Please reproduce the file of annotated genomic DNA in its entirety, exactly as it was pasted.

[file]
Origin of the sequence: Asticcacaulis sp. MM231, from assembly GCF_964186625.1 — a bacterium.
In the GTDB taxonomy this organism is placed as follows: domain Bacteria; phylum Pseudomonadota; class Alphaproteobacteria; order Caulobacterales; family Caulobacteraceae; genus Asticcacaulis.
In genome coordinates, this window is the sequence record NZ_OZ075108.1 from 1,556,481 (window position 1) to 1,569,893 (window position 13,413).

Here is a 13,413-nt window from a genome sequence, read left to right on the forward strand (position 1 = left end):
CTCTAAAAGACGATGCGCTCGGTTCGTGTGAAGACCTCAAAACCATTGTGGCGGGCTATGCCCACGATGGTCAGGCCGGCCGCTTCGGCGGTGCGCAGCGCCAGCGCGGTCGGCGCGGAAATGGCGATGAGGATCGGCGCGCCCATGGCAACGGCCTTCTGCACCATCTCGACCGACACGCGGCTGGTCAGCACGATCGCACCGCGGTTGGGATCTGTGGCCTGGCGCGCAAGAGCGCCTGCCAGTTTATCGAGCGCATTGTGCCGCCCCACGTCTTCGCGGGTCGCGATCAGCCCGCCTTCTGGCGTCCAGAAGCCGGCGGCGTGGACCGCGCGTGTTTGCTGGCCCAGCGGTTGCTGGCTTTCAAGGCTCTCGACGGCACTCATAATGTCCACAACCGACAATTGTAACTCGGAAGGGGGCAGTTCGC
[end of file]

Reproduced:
Origin of the sequence: Asticcacaulis sp. MM231, from assembly GCF_964186625.1 — a bacterium.
In the GTDB taxonomy this organism is placed as follows: domain Bacteria; phylum Pseudomonadota; class Alphaproteobacteria; order Caulobacterales; family Caulobacteraceae; genus Asticcacaulis.
In genome coordinates, this window is the sequence record NZ_OZ075108.1 from 1,556,481 (window position 1) to 1,569,893 (window position 13,413).

Here is a 13,413-nt window from a genome sequence, read left to right on the forward strand (position 1 = left end):
CTCTAAAAGACGATGCGCTCGGTTCGTGTGAAGACCTCAAAACCATTGTGGCGGGCTATGCCCACGATGGTCAGGCCGGCCGCTTCGGCGGTGCGCAGCGCCAGCGCGGTCGGCGCGGAAATGGCGATGAGGATCGGCGCGCCCATGGCAACGGCCTTCTGCACCATCTCGACCGACACGCGGCTGGTCAGCACGATCGCACCGCGGTTGGGATCTGTGGCCTGGCGCGCAAGAGCGCCTGCCAGTTTATCGAGCGCATTGTGCCGCCCCACGTCTTCGCGGGTCGCGATCAGCCCGCCTTCTGGCGTCCAGAAGCCGGCGGCGTGGACCGCGCGTGTTTGCTGGCCCAGCGGTTGCTGGCTTTCAAGGCTCTCGACGGCACTCATAATGTCCACAACCGACAATTGTAACTCGGAAGGGGGCAGTTCGC